It is perfectly correct to accuse some union leaders of being “…more concerned with power than benefits for members…” but disingenuous when you leave out and therefore imply that corporation management cares. One would have to agree that there are a few (very few) corporations that show they care by their wage AND benefit package – COSTCO for one – but not many more in our industry or in this country.

Outsourcing, full time to part time to avoid medical and retirement benefits, reduction in hours, removal of pension plans all have helped to reduce income levels for more Americans than not. Perhaps the pendulum has swung back and the NEED for unions has returned, perhaps not. I am not educated enough in finance to know if unions will be more beneficial to workers than not but let’s not pretend that our corporations will be more beneficial. My guess would be that there would be far more union reps caring more for their members than corporate managers caring about their employees.

I never meant to suggest that management is always on the side of the angels. No way. There are plenty of companies that deserve to face down a tough and demanding union…but there also are plenty of companies that do not. Adopting legislation that would penalize the latter simply does not make sense.

Another MNB user wrote:

It is pretty clear that Wal-Mart doesn’t want to end up like the US Car companies, with their labor costs making them uncompetitive and without the funds to invest in modernization. I’m not sure what the hue and cry is all about. It is appropriate for a company to meet with its management teams and prepare them for possible changes in the operating landscape. Obviously, if Walmart ends up with unionized labor, they will have to cut labor costs through efficiency moves. These managers will have to make it happen. Maybe your neighborhood Walmart will become an Aldi-style warehouse format with fewer shelf stockers... and a greater emphasis on self check out.

MNB user Mel Mann wrote:

It's been my personal observation that companies (regardless of industry) with unions have found ways to deserve them. It's all about treating people the way you want to be treated.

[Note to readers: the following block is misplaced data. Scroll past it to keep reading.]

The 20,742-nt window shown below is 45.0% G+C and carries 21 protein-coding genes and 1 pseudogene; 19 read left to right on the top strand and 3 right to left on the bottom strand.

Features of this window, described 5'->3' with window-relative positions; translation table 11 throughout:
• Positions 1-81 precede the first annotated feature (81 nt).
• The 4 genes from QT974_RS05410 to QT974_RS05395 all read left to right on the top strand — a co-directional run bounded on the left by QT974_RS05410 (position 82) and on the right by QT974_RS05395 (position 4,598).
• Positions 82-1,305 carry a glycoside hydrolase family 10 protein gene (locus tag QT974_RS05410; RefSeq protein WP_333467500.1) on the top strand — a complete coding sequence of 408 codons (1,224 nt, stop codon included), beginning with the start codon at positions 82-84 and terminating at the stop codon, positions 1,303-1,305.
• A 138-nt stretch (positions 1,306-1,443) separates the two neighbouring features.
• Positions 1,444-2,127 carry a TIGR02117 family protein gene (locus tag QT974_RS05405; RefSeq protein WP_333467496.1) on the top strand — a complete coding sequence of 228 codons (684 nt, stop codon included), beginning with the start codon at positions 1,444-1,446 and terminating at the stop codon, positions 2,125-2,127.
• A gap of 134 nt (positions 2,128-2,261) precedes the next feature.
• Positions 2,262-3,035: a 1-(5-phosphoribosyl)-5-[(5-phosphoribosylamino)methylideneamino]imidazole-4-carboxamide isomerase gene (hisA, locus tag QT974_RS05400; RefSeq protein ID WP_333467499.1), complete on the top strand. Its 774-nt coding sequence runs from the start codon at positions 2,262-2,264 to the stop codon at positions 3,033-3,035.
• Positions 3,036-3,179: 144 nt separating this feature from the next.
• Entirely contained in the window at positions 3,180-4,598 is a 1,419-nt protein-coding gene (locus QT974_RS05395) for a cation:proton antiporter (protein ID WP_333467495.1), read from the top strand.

And MNB user Keith Holzmueller wrote:

Wal-Mart has just flushed all of their efforts to moderate their image down the toilet.

MNB took note last week of a USA Today story saying that new research shows that the current economic downturn has caused 37 percent of Americans to reduce spending on their credit cards, and only 10 percent to say that they will increase spending, “as oil and food prices soar, home prices sink and lenders tighten credit.”

Which led me to comment:

Maybe retailers will have to worry less about usurious interchange fees if people spend less using their credit cards.

This trend also opens the door, it seems to me, for retailers to do some creative “cash-only” promotions…trying to get people to use their cards less.

The big question, of course, is whether people will go back to their old/bad habits when the economy rebounds. But at least for the moment, there seems to be a silver lining to the dark cloud of recession.

One MNB user responded:

The credit card companies have a clause in their contracts prohibiting retailers from "disenfranchising" the cards by offering discounts for other forms of payment, including cash. Another part of their evil plan, but you gotta hand it to 'em! Pun intended.

MNB user Rob Johnson had thoughts about another story: